WASHINGTON and MOUNT HOLLY, N.J. — On the eve of a public forum on auto lending, hosted by the Consumer Financial Protection Bureau at its Washington, D.C., headquarters, a town council in N.J. voted to settle a housing discrimination case that relied on a much-disputed legal theory called “disparate impact.” The Consumer Financial Protection Bureau (CFPB) is currently using the theory in its review of the indirect financing channel.
The settlement comes half a decade after 20 low-income minority residents of Mount Holly Gardens sued the township over a redevelopment plan that would price them out of the neighborhood. It will allow residents an opportunity to stay and benefit from the redevelopment.
“This is a historic settlement because it demonstrates that all the parties were willing and eager to work toward a global resolution that serves the interests of the Gardens’ residents and Mount Holly Township as a whole,” said Township Attorney George Saponaro after the council’s unanimous vote to approve the settlement.
The auto industry was not nearly as thrilled with the outcome, however. Due to the settlement, the Supreme Court will not hear arguments beginning Dec. 4 on whether minority residents can sue under the Fair Housing Act when a policy has a disparate impact on them. This means the CFPB is still free to use the disparate impact theory when determining whether auto lenders’ policies are causing minorities to pay higher rates.
“AFSA is disappointed that the Mount Holly case will not make it to the Supreme Court, as the disparate impact theory it would have examined is being used broadly and aggressively by federal regulators,” Bill HImpler, the association’s executive vice president, told F&I and Showroom. “Disparate impact remains a hot-button issue between regulators, lenders, and other related industries.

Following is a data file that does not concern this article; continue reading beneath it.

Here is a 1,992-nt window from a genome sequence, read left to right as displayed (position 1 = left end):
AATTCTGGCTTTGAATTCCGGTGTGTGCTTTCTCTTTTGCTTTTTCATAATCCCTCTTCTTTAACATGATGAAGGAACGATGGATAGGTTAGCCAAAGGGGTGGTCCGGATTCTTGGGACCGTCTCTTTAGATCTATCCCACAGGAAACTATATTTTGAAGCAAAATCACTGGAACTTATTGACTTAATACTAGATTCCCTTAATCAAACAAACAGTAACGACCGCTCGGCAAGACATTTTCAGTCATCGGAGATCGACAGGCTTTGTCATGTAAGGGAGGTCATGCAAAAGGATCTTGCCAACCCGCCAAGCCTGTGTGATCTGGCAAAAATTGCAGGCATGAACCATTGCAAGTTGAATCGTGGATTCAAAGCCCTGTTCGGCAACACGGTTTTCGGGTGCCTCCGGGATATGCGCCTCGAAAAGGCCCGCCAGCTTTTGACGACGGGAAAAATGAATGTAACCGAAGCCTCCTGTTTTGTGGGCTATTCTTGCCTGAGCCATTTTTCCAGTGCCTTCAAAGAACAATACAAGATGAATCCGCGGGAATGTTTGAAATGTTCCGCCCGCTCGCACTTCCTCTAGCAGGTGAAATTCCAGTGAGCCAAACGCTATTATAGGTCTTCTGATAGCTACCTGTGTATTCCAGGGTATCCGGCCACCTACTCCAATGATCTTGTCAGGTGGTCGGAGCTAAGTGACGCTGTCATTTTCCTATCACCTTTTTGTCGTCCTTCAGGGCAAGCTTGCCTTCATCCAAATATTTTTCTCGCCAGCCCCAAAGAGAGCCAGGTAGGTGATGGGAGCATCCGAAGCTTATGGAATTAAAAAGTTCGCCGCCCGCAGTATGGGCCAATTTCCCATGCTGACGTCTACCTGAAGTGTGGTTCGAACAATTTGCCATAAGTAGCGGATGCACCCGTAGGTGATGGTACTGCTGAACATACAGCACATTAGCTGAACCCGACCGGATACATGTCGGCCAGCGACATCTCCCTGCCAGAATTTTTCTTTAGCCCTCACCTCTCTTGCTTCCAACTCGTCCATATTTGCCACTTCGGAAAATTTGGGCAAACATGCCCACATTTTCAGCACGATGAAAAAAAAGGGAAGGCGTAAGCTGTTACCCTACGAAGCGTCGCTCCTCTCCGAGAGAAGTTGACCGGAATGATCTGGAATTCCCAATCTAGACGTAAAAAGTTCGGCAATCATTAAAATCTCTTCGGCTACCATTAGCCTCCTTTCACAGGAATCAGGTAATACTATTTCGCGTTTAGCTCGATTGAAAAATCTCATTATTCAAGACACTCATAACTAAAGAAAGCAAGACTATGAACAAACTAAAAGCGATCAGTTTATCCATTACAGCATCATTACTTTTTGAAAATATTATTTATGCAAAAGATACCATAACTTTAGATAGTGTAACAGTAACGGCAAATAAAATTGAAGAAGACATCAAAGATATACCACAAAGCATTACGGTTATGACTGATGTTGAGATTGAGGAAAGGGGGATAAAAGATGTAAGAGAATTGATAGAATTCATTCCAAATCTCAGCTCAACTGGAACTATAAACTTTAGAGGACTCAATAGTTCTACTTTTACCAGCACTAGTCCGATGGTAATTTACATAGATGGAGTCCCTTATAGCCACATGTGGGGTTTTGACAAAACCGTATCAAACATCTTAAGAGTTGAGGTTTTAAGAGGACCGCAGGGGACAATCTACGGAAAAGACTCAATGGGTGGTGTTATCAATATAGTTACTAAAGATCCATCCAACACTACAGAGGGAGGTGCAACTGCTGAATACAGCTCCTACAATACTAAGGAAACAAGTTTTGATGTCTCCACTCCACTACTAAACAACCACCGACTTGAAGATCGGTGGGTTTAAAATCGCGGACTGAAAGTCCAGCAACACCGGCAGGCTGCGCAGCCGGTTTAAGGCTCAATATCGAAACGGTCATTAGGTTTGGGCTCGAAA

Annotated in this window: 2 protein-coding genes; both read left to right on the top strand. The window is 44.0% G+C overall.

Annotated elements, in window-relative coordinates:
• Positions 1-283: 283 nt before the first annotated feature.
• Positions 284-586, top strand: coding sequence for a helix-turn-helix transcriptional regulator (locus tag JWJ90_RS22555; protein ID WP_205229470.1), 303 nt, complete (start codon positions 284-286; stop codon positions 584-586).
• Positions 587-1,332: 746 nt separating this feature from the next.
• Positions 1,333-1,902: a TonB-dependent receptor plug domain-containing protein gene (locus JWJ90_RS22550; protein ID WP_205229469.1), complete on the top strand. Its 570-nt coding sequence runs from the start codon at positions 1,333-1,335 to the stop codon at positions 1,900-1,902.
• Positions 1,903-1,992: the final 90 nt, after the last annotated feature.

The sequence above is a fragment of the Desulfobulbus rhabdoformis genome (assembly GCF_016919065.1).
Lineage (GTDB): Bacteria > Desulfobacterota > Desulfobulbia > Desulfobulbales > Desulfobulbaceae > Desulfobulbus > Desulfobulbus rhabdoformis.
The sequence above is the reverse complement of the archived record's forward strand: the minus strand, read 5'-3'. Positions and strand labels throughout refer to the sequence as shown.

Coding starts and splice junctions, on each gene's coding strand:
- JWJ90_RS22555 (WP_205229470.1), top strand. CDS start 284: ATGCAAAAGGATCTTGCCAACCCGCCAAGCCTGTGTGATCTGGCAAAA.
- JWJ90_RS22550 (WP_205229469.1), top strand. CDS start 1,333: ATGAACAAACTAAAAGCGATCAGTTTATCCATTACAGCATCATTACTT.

“The court's deliberation on the merits of this legal theory and its applicability under the Fair Housing Act would have made this a landmark case, setting a precedent that would likely extend to fair lending statutes,” he added, noting that the Mount Holly case was the second disparate impact case pending before the high court that was settled, leaving many questions unanswered.
On the same day as the Mount Holly vote, CFPB Director Richard Cordray made a semi-annual report to Congress, fielding questions on how it's regulating the auto finance industry from both Senator Elizabeth Warren (D-Mass.) and Senator Jerry Moran (R-Kan.).
“We … want to make sure that when a consumer goes in to get a loan to buy a car that they aren’t unwittingly being forced to pay more based on assumptions made about their racial or ethnic background,” Cordray said. “We’ll be taking great care as to how we move forward here, but we think there are some key core American principals at stake.”
Cordray, who called auto lending an area of “considerable sensitivity,” told Sen. Moran that Thursday morning’s public forum did not occur sooner because of concerns over jurisdiction. The bureau does not have direct supervisory powers over auto dealers thanks to the exemption the National Automotive Dealers Association won in the months leading up to the passage of the Dodd-Frank Wall Street Reform and Consumer Protection Act.
“We’re trying very hard to observe the line Congress drew, but it’s not a natural line,” Cordray added.
The forum marks the first time the CFPB has accepted public input since it issued a fair lending guidance in March. The guidance, which informed auto lenders they would be held responsible for discriminatory markups, spurred calls for information from Congress and the NADA, among others. The NADA has already expressed dissatisfaction with the forum, stating that the CFPB still refuses to reveal its methodology for determining discrimination and that the forum “raises more questions than answers.”
AFSA’s Himpler, however, thinks the forum is a step in the right direction.
“Today’s CFPB auto finance forum was a constructive exercise that allowed various stakeholders to share their perspectives on the auto finance market,” Himpler said. “AFSA hopes that this meeting marks the beginning of an ongoing dialogue between industry, regulators, and consumers on this important issue rather than a one-time exercise.”